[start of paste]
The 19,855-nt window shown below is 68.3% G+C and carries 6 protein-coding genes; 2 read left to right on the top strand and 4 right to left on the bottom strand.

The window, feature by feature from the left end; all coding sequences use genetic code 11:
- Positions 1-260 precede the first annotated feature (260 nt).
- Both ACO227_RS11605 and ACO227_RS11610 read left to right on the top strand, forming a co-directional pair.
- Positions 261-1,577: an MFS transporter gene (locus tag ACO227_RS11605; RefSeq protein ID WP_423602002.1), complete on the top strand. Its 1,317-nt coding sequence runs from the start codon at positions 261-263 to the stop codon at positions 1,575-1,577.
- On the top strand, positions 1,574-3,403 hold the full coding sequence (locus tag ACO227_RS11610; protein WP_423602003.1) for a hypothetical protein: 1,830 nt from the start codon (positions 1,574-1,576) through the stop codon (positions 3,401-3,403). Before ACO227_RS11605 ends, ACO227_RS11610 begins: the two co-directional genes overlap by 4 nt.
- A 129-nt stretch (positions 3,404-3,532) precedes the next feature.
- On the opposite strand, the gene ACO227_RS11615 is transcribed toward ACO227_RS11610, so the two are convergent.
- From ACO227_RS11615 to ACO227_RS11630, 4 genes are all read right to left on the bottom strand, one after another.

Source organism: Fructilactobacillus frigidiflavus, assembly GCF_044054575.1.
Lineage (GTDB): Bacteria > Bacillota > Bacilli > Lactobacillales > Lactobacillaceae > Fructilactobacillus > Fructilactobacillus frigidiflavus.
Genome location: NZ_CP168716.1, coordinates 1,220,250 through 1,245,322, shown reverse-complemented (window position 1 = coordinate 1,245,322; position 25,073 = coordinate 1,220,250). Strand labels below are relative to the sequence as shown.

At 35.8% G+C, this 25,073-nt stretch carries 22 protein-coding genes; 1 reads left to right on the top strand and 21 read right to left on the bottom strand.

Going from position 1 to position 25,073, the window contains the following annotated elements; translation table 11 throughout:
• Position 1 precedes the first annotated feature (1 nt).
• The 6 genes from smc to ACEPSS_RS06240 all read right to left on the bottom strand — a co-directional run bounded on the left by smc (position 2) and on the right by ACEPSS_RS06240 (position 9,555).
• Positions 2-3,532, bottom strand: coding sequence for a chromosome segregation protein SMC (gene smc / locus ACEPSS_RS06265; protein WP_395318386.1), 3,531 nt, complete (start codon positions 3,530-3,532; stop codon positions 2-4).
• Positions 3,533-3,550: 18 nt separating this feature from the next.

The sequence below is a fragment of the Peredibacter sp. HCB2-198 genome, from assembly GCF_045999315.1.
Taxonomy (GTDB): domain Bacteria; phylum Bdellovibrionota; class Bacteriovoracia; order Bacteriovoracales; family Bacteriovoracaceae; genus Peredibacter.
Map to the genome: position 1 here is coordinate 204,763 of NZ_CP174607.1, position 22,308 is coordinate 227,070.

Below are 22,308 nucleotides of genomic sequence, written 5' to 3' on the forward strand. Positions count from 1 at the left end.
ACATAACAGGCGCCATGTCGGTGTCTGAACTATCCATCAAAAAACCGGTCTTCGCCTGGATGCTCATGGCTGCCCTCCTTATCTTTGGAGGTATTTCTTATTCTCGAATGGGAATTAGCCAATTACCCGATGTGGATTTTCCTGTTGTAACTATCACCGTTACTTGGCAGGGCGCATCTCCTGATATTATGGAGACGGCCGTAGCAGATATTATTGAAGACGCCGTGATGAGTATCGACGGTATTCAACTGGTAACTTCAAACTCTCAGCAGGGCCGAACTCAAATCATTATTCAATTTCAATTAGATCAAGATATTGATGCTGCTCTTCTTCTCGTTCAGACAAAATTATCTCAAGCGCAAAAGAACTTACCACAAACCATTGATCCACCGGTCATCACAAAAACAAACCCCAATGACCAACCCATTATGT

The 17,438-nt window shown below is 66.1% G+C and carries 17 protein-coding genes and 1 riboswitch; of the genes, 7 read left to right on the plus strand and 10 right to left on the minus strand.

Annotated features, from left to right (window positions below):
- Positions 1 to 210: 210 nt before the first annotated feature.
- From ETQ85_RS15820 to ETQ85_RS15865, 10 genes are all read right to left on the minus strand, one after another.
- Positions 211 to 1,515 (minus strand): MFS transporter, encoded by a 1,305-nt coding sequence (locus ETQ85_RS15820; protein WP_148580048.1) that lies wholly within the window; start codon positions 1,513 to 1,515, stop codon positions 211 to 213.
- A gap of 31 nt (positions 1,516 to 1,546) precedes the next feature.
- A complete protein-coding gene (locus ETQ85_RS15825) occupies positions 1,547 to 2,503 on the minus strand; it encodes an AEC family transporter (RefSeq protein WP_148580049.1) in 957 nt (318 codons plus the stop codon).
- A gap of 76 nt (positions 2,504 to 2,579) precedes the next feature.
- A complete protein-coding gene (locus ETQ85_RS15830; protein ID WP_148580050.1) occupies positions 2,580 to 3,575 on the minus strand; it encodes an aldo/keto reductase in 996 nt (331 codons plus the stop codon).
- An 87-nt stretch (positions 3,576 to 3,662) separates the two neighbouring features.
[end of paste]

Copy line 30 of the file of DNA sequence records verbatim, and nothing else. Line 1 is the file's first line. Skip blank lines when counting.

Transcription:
- A complete protein-coding gene (locus ETQ85_RS15825) occupies positions 1,547 to 2,503 on the minus strand; it encodes an AEC family transporter (RefSeq protein WP_148580049.1) in 957 nt (318 codons plus the stop codon).